Hegemony constitutes four secondary dimensions, namely self- and regional perceptions, provision, and projection. China has fulfilled three of the four dimensions, failing only to gain regional perception of its hegemonic rule. Due to the hub-and-spoke alliances between the US and its allies in the Indo-Pacific—namely Japan, South Korea, the Philippines—and the growing fear of direct Chinese dominance, the region’s small, middle and major powers have stopped short of outright recognizing China’s regional hegemony. The reasoning behind this decision is due to the regional hierarchical structure of states economically favouring China while favouring US defensive security.

Beyond a doubt, the region is undergoing a competitive shift in how power politics cultivates and delivers a state’s response and acceptance to political, economic, and security interests. As such, the US and NATO share mutual concerns that China, both as the regional hegemon and a global great power, will export its form of government, economic ideology, and normative stances on international laws and rules to neighbouring states. These enhanced partnerships may help China establish a fortified bloc that can displace the existing international order, thereby making it unfit and unsafe for liberal democracies to flourish and operate.

This observation is active in Chinese political and foreign policy circles that perceive the US’s Indo-Pacific grand strategy within the context of containment. This view of the US Indo-Pacific Strategy wrongfully dismisses the nuance between the Cold War and the current state of great power competition in the region. While the US containment strategy during the Cold War feared the expansion of ideological communism, thereby undermining US economic hegemony in the post-war order, the containment strategy of this period is strictly aimed at balancing China’s great power rise and limiting its hegemonic projection.

With the geographical and logistical realities of NATO being considerably distant and the US being detached from any significant transatlantic ally in the region, it is understandable to recognize why there is an alarmist outlook among Chinese autocratic leaders towards any extra-regional actors becoming more integrated into Indo-Pacific affairs. Rather than perceiving an Indo-Pacific region crowded by economic partners, China regards any engagement from NATO, and its major powers, as a formidable influx of extra-regional challengers and American supporters whose main objective is to counterbalance its claims of hegemony in the region and make its ambitions a rising strategic conundrum with legitimate strategic consequences if it is achieved by force. Lastly, history has taught China to observe extra-regional powers as staunch rivals to its hegemonic prosperity—a lesson President Xi Jinping is well aware of and will not ignore.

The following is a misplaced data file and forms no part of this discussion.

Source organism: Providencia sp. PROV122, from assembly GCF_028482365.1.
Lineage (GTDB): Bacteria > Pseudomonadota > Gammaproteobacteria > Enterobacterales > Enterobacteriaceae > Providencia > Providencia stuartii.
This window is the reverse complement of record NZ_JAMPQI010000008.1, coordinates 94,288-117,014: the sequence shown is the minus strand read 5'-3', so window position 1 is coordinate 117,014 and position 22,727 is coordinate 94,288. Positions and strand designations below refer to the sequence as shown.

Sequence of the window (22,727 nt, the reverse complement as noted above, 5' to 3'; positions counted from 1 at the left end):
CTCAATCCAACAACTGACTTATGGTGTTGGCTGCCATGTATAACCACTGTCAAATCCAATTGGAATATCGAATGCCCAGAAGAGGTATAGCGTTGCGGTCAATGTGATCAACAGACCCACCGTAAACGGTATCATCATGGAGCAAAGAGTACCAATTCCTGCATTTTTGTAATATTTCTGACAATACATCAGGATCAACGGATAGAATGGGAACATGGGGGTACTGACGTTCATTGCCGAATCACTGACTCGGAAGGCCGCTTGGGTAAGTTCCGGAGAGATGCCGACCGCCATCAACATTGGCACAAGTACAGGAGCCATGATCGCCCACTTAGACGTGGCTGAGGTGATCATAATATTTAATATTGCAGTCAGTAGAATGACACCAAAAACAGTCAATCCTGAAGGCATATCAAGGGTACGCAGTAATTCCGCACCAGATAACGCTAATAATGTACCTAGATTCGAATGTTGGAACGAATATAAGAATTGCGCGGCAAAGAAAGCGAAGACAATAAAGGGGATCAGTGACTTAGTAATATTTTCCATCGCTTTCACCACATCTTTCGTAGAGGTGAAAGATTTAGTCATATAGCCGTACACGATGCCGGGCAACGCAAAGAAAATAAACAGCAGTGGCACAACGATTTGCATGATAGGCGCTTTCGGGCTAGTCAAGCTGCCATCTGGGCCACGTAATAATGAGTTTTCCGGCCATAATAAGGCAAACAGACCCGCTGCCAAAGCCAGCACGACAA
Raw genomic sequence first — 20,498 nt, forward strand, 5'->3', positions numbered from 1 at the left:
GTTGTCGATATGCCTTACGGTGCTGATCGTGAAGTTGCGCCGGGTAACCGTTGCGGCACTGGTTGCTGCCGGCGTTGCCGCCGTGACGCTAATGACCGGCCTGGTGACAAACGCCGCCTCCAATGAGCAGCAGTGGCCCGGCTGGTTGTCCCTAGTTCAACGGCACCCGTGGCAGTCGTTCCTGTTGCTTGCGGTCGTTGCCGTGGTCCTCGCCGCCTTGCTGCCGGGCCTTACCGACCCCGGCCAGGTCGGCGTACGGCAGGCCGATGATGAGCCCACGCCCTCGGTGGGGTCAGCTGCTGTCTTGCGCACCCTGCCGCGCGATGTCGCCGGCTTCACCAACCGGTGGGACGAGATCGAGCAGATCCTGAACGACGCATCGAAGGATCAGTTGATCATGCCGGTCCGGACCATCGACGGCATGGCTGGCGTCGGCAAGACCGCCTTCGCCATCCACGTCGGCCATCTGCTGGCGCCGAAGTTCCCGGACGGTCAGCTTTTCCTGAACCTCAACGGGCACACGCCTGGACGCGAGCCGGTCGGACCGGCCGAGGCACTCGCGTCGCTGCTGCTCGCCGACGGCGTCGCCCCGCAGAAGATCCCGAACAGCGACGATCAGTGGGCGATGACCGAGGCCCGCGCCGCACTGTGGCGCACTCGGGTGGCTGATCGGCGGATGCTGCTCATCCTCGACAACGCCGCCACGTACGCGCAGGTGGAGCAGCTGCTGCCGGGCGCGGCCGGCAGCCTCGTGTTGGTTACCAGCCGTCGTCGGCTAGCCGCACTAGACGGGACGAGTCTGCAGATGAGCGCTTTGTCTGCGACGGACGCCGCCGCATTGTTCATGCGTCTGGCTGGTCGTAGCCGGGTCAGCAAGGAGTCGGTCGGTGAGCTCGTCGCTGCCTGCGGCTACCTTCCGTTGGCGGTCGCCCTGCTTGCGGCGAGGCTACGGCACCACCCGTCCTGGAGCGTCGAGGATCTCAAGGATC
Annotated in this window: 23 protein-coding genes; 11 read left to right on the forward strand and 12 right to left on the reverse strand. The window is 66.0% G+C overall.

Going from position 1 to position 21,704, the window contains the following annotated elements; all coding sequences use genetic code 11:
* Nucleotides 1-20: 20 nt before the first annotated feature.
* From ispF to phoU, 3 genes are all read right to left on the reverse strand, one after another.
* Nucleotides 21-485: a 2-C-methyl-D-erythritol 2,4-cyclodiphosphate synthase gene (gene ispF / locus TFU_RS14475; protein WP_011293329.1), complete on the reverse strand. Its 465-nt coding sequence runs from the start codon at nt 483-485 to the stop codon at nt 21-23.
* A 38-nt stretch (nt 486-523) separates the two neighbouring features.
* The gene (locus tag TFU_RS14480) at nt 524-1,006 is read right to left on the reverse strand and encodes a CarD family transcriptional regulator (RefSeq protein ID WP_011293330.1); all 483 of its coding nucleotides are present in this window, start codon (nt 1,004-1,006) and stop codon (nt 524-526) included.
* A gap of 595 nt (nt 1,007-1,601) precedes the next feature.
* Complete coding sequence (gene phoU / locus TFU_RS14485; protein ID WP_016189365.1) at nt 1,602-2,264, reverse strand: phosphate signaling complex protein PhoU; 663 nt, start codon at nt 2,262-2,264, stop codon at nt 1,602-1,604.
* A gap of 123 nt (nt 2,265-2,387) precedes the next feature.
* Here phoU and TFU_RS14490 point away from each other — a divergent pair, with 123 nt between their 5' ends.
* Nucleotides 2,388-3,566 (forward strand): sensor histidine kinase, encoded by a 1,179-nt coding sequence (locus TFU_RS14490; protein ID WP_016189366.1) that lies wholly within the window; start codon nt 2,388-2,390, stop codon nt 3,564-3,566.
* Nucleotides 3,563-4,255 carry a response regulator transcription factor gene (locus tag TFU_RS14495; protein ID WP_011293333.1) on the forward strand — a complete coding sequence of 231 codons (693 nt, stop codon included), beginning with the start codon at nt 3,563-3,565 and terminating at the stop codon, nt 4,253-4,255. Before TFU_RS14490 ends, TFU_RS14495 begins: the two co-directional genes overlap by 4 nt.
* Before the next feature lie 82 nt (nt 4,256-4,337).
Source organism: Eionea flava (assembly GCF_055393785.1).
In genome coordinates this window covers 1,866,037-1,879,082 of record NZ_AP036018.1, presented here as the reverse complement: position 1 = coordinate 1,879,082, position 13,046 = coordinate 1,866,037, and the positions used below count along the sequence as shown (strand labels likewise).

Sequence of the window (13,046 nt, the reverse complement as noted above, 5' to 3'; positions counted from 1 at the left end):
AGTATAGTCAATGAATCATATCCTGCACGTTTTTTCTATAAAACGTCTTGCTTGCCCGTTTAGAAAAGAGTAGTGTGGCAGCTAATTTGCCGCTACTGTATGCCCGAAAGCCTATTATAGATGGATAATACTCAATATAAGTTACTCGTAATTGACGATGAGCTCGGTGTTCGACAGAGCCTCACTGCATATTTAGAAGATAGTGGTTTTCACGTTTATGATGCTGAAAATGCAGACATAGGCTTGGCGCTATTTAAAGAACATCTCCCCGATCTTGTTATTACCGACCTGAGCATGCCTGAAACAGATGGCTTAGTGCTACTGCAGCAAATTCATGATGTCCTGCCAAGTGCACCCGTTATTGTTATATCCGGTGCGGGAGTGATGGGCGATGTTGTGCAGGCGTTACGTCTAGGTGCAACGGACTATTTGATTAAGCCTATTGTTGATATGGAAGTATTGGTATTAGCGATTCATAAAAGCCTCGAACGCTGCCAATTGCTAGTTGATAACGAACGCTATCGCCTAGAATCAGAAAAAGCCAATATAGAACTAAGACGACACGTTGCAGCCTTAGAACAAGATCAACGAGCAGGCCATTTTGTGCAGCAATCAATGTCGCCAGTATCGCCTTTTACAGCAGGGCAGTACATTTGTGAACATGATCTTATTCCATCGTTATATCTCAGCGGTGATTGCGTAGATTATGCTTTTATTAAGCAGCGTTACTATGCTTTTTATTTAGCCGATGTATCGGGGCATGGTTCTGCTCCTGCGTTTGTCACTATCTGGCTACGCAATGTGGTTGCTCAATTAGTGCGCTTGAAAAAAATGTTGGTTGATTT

With NATO members sharing like-minded values, norms, and interests in upholding the status-quo of the rules-based international order, namely the freedom of navigation and the liberal economic rules-based structure, it will be difficult for the major powers in the Alliance to dictate their independence from the US Indo-Pacific grand strategy. For instance, any regional engagement from NATO will be seen by China as an extension of the US containment strategy as any NATO action would most likely encompass extensive American resources, troops, and naval flotillas.

These outcomes could result in heightening Sino-NATO tensions to a level not seen before. More importantly, however, these strategic decisions would pressure China to strategize similar extra-regional policies to hamper and split the Alliance’s cohesion and ability to respond in the Indo-Pacific and at home by exploiting intra-alliance political differences and economic disparities, thereby endangering NATO’s collective interests and security.

Possible Strategic Reactions from China

Increased NATO presence in the Indo-Pacific may provoke China to target the strategic resilience of NATO members; increase Sino-Russian collaboration and cooperation; and perform more comprehensive unilateral engagements in NATO’s peripheries. These strategies do not intend to directly confront NATO through armed conflict but rather focus its resources and strategic tools away from the Indo-Pacific.